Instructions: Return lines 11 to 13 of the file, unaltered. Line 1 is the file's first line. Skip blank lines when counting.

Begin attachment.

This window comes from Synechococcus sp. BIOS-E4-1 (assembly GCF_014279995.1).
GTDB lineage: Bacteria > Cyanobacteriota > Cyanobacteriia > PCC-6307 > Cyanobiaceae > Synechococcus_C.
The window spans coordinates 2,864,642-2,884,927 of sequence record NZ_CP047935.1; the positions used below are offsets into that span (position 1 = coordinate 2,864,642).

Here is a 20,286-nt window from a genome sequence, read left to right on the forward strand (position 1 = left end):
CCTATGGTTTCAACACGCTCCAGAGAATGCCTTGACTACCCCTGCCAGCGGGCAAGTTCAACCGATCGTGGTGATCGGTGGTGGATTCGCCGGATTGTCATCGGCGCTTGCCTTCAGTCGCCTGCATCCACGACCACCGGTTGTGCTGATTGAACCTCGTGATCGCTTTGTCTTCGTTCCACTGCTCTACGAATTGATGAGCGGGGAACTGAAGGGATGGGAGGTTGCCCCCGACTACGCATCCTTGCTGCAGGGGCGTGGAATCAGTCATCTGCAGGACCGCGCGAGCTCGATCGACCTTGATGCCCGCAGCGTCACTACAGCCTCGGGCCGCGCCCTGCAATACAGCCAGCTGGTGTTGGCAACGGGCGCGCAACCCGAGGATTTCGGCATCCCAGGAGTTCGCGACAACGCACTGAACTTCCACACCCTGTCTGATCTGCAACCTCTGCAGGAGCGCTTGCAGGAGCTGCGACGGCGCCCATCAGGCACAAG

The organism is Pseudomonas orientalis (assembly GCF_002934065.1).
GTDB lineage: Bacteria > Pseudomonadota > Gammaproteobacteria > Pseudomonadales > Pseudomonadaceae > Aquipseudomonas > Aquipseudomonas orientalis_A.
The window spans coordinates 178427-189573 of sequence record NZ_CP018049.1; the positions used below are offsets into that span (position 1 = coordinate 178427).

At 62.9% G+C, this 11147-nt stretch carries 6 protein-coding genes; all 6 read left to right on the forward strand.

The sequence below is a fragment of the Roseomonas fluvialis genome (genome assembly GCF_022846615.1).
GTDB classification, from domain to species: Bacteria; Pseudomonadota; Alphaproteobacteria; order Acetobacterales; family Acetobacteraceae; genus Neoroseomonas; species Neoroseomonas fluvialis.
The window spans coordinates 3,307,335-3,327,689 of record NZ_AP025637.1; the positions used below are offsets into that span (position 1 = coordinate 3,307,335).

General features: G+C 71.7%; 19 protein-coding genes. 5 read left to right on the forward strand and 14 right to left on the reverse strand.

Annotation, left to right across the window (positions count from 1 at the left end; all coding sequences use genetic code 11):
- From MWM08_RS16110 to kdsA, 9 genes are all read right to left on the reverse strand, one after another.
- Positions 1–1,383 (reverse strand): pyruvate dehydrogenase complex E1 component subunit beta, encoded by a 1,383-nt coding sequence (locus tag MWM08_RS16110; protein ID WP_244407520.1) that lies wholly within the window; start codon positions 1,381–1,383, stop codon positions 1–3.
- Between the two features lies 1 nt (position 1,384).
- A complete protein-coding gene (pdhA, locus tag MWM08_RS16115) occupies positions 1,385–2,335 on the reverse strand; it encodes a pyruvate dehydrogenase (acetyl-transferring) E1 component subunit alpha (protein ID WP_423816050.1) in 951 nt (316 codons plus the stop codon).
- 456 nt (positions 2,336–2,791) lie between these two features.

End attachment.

GTDB classification, from domain to species: Bacteria; Pseudomonadota; Alphaproteobacteria; order Acetobacterales; family Acetobacteraceae; genus Neoroseomonas; species Neoroseomonas fluvialis.
The window spans coordinates 3,307,335-3,327,689 of record NZ_AP025637.1; the positions used below are offsets into that span (position 1 = coordinate 3,307,335).

General features: G+C 71.7%; 19 protein-coding genes. 5 read left to right on the forward strand and 14 right to left on the reverse strand.